By Yuval Ben-Moshe, senior director of forensic technologies at Cellebrite
The blurring of the professional and personal lives of individuals has been accentuated in recent times with the reliance that is placed on mobile phones. It is infinitely harder for people to ‘switch off’ and leave work in the workplace, as the basic function of a mobile device is to enhance mobility. Indeed, with companies rolling out Bring Your Own Device (BYOD) policies, employees are even more empowered and encouraged to work flexibly and remotely, without the absolute or definitive working hours they may have once had.
Civil litigation is fertile ground when it comes to mobile devices. Data was essentially replications of emails, stored on a server, but now (and because of the vast capabilities and intelligence of the modern-day handset) civil litigators can expect to find a treasure trove of information on a mobile device. Indeed, mobile devices have arguably surpassed static computers with regards to the insight that litigators can expect to obtain as users have a deeper trust when it comes to their mobiles, so are therefore more likely to store and share richer information, from a litigation perspective.
Litigators should look at mobile data as a piece of a bigger puzzle. With mobile penetration having surpassed 100 per cent in many regions of the world, it is a source of evidence and data that shouldn’t be overlooked. Given that mobile data can be preserved and is admissible in a court of law, the findings should be reviewed alongside traditional evidential data.
There is no denying that mobile data has emerged as a key source of Electronically Stored Information (ESI). Contacts, chat messages, emails, SMS, location data (GPS), app usage and images lend additional context to the flow of information throughout an organisation. Analysing mobile data allows litigators to learn how many calls were made, as well as correspondence between multiple parties. Being able to access this kind of information can contribute to developing a compelling argument.
In the case, ‘Whitmar Publications Ltd vs. Gammage (2013)’, the defendants, who were employees of Whitmar Publications Ltd, broke off from the company to set up a rival business. Whitmar Publications Ltd then filed for an injunction to restrain the defendants from using its confidential information, but the contact details that the defendants possessed were contained on one of the defendant’s LinkedIn profiles. The court then ordered the defendant to give up their login details, so they could review the evidence.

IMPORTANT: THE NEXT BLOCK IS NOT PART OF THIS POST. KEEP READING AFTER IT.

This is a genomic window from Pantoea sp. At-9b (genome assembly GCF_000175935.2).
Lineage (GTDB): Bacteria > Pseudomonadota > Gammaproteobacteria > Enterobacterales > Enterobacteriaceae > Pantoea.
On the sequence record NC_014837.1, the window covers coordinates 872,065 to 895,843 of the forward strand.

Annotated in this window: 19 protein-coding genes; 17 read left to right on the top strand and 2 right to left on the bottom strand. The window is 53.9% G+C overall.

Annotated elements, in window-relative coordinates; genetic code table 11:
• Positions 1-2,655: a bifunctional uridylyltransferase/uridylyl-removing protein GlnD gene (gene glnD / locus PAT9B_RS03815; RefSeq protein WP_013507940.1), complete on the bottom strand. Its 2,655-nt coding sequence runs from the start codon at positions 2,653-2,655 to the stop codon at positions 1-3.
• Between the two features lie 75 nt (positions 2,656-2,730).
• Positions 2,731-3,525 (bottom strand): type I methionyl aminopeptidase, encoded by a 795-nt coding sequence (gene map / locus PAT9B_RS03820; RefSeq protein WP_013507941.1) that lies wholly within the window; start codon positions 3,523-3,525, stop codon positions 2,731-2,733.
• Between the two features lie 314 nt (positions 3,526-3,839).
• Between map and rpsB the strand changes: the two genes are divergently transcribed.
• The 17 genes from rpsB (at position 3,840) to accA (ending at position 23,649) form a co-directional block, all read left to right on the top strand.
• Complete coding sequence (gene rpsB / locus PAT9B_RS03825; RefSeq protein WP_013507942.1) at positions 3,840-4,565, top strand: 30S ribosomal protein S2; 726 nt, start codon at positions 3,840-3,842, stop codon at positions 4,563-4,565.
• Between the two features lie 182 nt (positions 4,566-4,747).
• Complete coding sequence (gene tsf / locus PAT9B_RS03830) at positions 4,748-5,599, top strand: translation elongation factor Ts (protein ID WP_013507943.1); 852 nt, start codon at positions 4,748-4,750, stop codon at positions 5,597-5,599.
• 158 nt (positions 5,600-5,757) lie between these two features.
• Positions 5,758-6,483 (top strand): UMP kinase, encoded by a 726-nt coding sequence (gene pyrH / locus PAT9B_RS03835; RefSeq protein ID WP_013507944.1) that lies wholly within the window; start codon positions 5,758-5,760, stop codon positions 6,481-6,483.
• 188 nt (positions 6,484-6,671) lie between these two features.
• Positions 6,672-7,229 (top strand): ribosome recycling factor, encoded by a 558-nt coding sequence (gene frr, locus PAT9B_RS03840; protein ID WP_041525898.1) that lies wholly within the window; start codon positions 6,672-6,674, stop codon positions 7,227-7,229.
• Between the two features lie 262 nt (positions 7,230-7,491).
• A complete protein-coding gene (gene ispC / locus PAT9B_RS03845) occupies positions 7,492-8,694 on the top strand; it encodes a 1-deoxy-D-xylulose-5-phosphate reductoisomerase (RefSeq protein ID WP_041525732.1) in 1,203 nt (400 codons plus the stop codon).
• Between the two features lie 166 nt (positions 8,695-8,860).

The point here is twofold. One, given the ubiquity of social media usage on mobile devices, it is clear that an increasing amount of data and applications will therefore be found on mobile devices, and two that the process of eDiscovery was complicated by the firm not having in place the right policies to ensure that this data could be easily retrieved.
The court had to verbally order the defendant to give up their LinkedIn login details, rather than use technology to examine the evidence, which would have been far less time-consuming. But there is a problem here when it comes to the privacy of the mobile user in question. Unless companies have definitive policies in place, whereby they have agreed with employees prior to employment, to allow them to examine their mobile data in situations such as the aforementioned then the investigative process becomes very difficult.
Civil litigators need to be made aware of what is now possible in the realms of mobile data analysis in the process of eDiscovery, but also the pitfalls. It is true that the circumstances of a case will always determine what is acceptable when it comes to ESI examination, and a proportionately measured approach should be deployed by civil litigators when investigating their case to ensure that the correct amount of time is spent examining the evidence versus the predicted or perceived outcome that this evidence is likely to result in.
Civil litigators should be mindful of the fact that ESI examination can take time and resource, and there is clearly a sensitivity issue when it comes to examining data from mobile phones, but the technology is there to examine ESI and it should be utilised by litigators.
eDiscovery is changing in that mobile devices now play a big part in the investigative process, and there is now technology available to conduct such investigations, providing litigators are aware and educated in the processes associated with mobile eDiscovery. Litigators and companies alike should be evolving their processes and policies to reflect the new scope of mobile data analysis and its value to civil litigation cases.
Existing technology and data collection tools have reached a point where their effectiveness and ease-of-use are essential in obtaining mobile ESI and the data obtained is increasingly being used in civil cases. Civil litigators who do not consider collecting mobile ESI risk missing crucial information.